BCCI like a sThe PCB should listen to Javed Miandad and stop chasing the purned lover
Pakistan great and India nemesis, Javed Miandad, is at it again. At a recent function in Karachi, Miandad advised the Pakistan Cricket Board (PCB) to stop chasing after the BCCI to play a bilateral series.
“Pakistan has always been superior to India in cricket and we have more raw cricketing talent compared to them,” PTI reported Miandad as saying. “Their cricket is surviving on money and commercialism. It is good if both countries can resume bilateral ties but not at the cost of our self-respect and pride.”While I’ll never forgive Miandad for his last ball six in Sharjah that destroyed Chetan Sharma’s career (Sharma is a better bowler than he is given credit for), in this instance Miandad is absolutely right (aside from his barb about the talent in the two countries). It would be good for the two countries to be playing cricket – the Eden Gardens Test between the two teams in 1999 is still the largest attended Test in history – but the PCB is going about it all wrong.
Everybody and their dog knows India isn’t going play cricket with Pakistan given the state of the relationship between the two countries. No Indian politician is going to do anything that could remotely look like giving in to Pakistan and the BCCI is run by Indian politicians. As board secretary and BJP MP Anurag Thakur told NDTV, “Cricket and terror cannot go hand in hand. Internal security of the country can’t be compromised.”
And yet this hasn’t stopped the PCB from pleading with the BCCI and pointing to the now defunct Future Tours Programme, which had penciled in the two countries playing their first Test series since 2007-08 at the end of the year.
In short, the PCB is acting like a desperate suitor trying to get his crush’s attention by any means necessary no matter how many times he has been rebuffed. It’s recent statementsm as reported by India Today, that BCCI promised it a series for supporting the Big Three sounds like a jilted lover insisting that marriage had been promised and the other party has no right to back out. The thing is we all know that being needy rarely works. It also gives the BCCI the upper hand because Pakistan is so obviously desperate.The vast difference in the financial situation of the two boards has a lot to do with it, of course. The BCCI is the Manchester City of cricket, capable of outspending its rivals many times over, while the Pakistan team is unable to play cricket in their home country and is deprived of its richest rivalry, in every sense. Pakistan does, in fact, need India more than India needs Pakistan.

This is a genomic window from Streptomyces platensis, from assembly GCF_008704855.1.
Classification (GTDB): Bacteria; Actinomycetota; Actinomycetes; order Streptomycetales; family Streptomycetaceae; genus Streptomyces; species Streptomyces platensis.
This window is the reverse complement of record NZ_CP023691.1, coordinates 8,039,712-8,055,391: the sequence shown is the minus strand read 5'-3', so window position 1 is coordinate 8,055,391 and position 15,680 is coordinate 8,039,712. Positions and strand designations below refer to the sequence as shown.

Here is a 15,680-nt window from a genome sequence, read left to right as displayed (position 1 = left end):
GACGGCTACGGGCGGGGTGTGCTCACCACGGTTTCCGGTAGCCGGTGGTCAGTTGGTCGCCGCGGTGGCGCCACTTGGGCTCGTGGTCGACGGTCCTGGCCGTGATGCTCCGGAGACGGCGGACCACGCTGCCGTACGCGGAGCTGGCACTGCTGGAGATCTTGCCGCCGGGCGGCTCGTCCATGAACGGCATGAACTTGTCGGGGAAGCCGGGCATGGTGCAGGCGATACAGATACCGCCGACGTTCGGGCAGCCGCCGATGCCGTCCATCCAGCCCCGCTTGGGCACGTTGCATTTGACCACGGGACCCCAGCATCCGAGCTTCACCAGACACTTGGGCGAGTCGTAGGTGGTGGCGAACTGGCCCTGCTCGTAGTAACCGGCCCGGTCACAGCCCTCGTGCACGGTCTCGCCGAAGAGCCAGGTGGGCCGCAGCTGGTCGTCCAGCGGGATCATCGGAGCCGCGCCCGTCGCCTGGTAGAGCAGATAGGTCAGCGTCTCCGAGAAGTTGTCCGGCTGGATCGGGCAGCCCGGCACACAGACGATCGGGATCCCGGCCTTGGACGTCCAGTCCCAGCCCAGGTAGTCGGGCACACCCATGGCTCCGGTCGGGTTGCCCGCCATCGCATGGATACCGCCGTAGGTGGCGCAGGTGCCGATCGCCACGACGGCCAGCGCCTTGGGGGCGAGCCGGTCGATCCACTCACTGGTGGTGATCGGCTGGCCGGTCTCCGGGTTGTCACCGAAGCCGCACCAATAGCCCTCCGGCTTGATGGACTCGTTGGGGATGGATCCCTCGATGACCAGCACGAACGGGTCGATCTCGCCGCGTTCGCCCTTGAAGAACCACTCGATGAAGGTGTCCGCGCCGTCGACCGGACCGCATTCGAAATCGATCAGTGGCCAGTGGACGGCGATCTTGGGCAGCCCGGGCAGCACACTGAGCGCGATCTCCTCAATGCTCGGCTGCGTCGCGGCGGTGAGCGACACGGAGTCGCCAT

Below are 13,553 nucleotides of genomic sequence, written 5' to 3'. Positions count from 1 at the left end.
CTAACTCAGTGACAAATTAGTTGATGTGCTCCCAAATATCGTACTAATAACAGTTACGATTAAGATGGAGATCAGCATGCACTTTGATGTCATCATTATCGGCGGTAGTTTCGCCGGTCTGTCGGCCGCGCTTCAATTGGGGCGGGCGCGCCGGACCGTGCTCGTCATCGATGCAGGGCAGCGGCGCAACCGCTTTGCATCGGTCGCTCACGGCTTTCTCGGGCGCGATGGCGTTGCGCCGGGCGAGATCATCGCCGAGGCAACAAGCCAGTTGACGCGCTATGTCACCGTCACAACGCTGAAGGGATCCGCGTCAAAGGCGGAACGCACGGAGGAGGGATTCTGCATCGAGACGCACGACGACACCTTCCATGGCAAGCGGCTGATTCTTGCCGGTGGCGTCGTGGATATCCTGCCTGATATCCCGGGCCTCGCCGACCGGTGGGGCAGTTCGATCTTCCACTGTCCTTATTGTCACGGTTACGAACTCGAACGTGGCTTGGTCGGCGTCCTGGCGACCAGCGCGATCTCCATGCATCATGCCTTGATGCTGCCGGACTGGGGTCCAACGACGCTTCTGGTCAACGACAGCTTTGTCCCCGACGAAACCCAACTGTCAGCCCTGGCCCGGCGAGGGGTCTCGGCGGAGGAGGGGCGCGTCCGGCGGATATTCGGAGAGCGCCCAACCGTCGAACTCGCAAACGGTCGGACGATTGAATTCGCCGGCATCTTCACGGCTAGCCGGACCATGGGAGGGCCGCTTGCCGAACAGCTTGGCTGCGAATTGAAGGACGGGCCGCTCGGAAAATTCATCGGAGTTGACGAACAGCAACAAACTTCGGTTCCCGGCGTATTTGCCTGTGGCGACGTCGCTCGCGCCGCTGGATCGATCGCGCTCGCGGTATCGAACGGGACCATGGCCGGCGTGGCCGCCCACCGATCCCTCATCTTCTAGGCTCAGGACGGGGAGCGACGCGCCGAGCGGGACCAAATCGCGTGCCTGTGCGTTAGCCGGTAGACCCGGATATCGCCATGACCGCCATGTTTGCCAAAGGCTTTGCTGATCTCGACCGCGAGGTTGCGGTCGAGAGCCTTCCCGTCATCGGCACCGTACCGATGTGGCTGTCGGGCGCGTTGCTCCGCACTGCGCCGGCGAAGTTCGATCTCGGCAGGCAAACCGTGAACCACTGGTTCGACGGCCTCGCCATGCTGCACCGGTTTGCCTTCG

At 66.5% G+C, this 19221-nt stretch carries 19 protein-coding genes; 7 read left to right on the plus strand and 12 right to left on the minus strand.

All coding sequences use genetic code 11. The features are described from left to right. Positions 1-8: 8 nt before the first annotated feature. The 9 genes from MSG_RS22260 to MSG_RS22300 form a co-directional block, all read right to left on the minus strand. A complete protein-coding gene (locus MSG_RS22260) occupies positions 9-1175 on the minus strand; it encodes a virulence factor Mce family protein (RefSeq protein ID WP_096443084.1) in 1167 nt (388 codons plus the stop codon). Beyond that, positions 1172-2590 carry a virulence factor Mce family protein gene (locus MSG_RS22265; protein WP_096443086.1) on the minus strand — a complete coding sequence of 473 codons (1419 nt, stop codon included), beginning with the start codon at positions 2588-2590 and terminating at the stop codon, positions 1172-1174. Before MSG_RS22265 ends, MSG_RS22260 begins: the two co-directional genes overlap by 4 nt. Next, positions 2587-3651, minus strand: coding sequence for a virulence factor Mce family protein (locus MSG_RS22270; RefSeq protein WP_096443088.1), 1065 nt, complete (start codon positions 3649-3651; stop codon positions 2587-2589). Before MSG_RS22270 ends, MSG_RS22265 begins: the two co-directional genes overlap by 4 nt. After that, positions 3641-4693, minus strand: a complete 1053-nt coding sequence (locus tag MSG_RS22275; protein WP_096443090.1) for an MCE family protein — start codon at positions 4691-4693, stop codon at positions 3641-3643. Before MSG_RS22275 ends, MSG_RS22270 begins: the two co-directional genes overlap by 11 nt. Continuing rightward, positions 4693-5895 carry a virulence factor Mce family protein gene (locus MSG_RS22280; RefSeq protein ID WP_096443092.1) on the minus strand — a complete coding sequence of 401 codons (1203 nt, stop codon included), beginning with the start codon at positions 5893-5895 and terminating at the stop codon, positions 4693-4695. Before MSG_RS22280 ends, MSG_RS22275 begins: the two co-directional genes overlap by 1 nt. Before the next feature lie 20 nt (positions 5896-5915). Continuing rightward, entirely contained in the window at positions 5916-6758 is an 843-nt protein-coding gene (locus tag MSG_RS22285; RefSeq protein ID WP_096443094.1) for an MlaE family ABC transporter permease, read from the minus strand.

But, as Miandad mentions, it makes more sense for Pakistan to accept reality, forget about playing India and concentrate on scheduling matches with the other eight Full Members. Instead of hoping to fill their coffers with one big blockbuster series, Pakistan should focus on turning out a succession of lower-profile but quality series that keep the till ringing, even it doesn’t overflow. This wouldn’t just preserve the PCB’s dignity. If Pakistan can develop credible rivalries with other countries, as India has done with Australia and South Africa, it wouldn’t need India as much.
This strategy would save the PCB a lot of energy and effort that is currently being wasted on wooing India, energy that would be better spent trying to convince the Pakistan government to create an environment in which the two countries could play cricket.
What’s more, playing hard to get has its advantages too. Who knows, perhaps in the near future it will be the BCCI who comes calling?